Invest in yourself: Tips on saving and building strong financial habits for your post-secondary years

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Finance author Noah Booth shares his advice on how to help keep your finances in check.

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For many young Canadians, the shift to post-secondary education can feel like a big leap. It’s a time that often marks taking on greater financial independence and responsibilities.

Noah Booth, a Kingston, Ont.-based teen and author of the book A Rich Future: Essential Financial Concepts for Youth, is embarking on this journey, and he’s focused on the opportunities ahead.

“Heading to a post-secondary program, such as university or college … is an investment in yourself,” he says. “It can lead to a future job, give you great experiences, and, from a financial standpoint … open doors for you down the road.”

At the same time, Noah recognizes the financial impacts that tuition, housing, food and other expenses can have on a student. “It’s a costly phase of life, for sure; many people going into or in multi-year programs may take on some debt,” says Booth. This is where building good habits can help. “I think it starts with awareness—understanding what you have coming in, being careful about what you’re spending and where your money is going—even small actions can go a long way over time.”

Managing your finances as a post-secondary student

With rising tuition  and higher costs of living across Canada, the post-secondary years can carry a hefty bill. Booth has three tips for how to help keep your finances in check.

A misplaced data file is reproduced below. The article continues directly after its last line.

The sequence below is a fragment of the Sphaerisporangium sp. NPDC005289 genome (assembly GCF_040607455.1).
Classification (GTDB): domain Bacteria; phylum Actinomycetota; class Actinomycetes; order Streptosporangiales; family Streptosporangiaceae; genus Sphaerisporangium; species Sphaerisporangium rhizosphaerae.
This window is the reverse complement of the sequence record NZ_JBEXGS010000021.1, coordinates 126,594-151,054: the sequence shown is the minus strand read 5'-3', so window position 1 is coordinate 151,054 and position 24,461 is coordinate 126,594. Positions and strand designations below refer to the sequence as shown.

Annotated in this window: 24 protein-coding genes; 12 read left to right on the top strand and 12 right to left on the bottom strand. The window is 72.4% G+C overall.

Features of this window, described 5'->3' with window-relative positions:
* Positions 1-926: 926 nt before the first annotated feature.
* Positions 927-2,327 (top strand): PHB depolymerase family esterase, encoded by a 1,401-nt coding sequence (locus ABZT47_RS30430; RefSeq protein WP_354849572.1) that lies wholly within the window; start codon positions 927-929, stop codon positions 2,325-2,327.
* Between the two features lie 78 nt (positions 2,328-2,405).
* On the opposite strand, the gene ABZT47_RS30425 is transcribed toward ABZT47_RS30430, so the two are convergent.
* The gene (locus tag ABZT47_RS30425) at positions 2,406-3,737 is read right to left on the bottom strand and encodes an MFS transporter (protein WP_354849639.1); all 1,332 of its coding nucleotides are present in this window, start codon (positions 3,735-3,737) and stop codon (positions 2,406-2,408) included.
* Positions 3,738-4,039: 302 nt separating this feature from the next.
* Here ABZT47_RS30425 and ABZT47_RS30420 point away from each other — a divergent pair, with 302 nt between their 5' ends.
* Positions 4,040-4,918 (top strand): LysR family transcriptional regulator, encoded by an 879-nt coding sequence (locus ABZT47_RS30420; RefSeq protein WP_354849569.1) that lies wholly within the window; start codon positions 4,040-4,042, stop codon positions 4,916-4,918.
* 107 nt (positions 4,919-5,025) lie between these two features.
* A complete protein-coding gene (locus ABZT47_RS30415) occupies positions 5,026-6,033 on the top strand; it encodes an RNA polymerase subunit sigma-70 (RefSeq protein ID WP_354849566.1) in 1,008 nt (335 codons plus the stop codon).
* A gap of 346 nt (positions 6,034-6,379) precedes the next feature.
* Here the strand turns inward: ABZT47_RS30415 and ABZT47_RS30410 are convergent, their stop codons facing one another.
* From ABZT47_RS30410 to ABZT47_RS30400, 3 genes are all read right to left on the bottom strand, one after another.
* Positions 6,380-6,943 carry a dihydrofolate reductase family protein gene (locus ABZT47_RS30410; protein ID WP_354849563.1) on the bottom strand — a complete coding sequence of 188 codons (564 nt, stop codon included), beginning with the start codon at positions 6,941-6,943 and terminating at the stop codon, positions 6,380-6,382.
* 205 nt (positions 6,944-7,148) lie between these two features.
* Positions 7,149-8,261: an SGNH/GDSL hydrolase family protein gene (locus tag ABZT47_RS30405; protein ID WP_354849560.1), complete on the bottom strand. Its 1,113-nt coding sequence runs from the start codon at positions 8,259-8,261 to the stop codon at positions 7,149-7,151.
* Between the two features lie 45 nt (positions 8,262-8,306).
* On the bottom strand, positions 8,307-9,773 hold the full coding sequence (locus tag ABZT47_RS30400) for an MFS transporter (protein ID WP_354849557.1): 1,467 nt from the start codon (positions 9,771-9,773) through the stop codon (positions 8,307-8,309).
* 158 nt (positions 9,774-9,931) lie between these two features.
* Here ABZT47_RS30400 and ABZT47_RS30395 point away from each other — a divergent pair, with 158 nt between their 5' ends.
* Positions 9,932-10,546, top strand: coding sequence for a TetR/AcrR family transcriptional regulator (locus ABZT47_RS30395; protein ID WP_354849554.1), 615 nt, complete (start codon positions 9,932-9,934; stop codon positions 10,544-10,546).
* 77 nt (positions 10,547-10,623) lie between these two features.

1. Plan ahead and set goals

Since costs and expenses may add up while you’re attending college or university, being proactive and saving early can help you prepare for these costs. “Planning ahead can make a big difference,” says Booth. “If you start saving when you’re younger, that can get you into a good routine of setting money aside regularly.” Or even as you head into each school year, doing some research and mapping out your anticipated costs will help you plan for how much you’ll need.

For some, getting a part-time job is one way to help offset some costs and generate income that can be directed to savings. Further to that, “try to be aware whenever you’re spending money,” Booth recommends. “Convenience is a big thing, but if you focus on what you need and make conscious choices about what you spend your money on, even small changes in habits can help you save more.”

2. Seek out other sources of income or financial support

Depending on your field of study or post-secondary institution, there may be grants or scholarships available. “Things like scholarships, bursaries and grants may take some time to apply for, but they could potentially really help with covering costs of post-secondary,” says Booth.

To identify ones that align with your interests or program, and which you might qualify for, consult a guidance counsellor or the financial aid office at your college or university. The Government of Canada site  also offers details on scholarships for undergrad, graduate and postdoctoral studies.

Keep in mind that there may also be certain tax credits and deductions, or tax-assisted programs, available for students to help with managing education costs.

3. Keep expenses under control

While you’re attending school, planning and tracking your expenses and budgeting can help keep your costs down and minimize debt, says Booth.

“When you first go to school, lay out your expenses and your budget,” he says. “Once you’ve gotten used to where you’re at and what you need, look for ways to save; shop around to find the best value for daily items (e.g., food, clothes, school supplies), track your spending and try to stick to your budget.”

Your student budget can be as simple as a list of your expenses and income on a sheet of paper or a computer spreadsheet. Or, you can use one of the many available budgeting apps to keep your expenses organized and accessible.

“When you plan and keep track of your expenses, income, spending and saving, that gives you a good overall picture of your finances,” says Booth. “And that can really help!”


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